My rating: 4 of 5 stars
The Secret Life of Bees has been on my “to read” list for years and years. Why I waited so long, I can’t really say. I avoided the movie so I could read the book first; however, I think I may skip the movie altogether because I so thoroughly enjoyed the book.
The well-paced story and solid character development make this a great book for writers to dig into, but I read it this first time through for the sheer pleasure of taking a little mental vacation down to the farm. And being from Columbia, SC, I got a special kick out of all the local references (Bull Street!).
I saw only a couple instances where the timing jumped or the plot thinned enough to break rhythm. This time period in South Carolina was, unfortunately, much more dangerously violent than the book portrays, although I’m not sure being more realistic on that front would have added much to the story. Some of the other “unrealistic” items/passages can easily gloss over within the innocence of the 14 year old storyteller, with the exception of what happens to May. I won’t spoil here – I’ll just note that over the course of a couple pages the book drops from 5 stars to 4 (well, 4 1/2 really, if the ratings would let me) because a carefully crafted character shifts in unbelievable ways (with a terribly forced presentation, to boot!)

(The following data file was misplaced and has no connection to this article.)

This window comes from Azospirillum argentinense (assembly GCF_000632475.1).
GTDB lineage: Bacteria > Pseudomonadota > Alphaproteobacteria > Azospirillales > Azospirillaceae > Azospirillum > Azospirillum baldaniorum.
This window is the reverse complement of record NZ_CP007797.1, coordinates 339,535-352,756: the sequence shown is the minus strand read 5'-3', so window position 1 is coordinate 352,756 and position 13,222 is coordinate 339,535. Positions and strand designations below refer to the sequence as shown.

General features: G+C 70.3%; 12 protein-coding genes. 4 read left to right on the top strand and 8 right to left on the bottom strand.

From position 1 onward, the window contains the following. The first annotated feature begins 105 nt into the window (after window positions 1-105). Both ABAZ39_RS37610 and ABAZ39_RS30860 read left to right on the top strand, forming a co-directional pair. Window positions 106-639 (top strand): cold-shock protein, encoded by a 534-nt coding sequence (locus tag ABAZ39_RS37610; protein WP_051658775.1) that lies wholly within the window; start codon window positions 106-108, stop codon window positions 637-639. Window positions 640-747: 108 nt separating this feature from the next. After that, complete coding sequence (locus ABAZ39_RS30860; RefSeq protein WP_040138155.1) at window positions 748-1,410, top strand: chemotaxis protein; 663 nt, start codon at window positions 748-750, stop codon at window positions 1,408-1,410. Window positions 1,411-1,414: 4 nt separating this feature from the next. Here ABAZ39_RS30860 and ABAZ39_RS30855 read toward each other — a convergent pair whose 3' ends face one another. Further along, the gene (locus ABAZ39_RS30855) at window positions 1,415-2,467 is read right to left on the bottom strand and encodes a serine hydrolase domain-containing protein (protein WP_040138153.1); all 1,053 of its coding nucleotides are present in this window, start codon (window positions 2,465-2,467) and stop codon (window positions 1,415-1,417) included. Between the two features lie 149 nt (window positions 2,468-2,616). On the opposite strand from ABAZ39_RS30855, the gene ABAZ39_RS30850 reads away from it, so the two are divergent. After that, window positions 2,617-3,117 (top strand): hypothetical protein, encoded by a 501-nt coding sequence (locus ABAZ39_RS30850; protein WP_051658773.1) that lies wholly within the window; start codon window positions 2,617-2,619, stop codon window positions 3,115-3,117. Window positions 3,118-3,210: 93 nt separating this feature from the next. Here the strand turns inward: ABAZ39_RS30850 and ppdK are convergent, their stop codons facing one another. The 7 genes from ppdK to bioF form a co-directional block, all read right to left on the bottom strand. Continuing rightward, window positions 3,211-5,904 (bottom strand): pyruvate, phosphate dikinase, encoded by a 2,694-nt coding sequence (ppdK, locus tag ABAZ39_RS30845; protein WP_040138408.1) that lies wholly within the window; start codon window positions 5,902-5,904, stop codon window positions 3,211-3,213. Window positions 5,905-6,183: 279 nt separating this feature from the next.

Race remains as a hot topic around here, with 2015 seeing the flag over the Capitol finally come down (having flown there since 1961 – the time around this book). I’m not so sure a white girl living with a bunch of black woman wouldn’t raise some eyebrows even today. If you’re looking for a good quick read that is wildly appropriate for Black History Month, this might be your pick.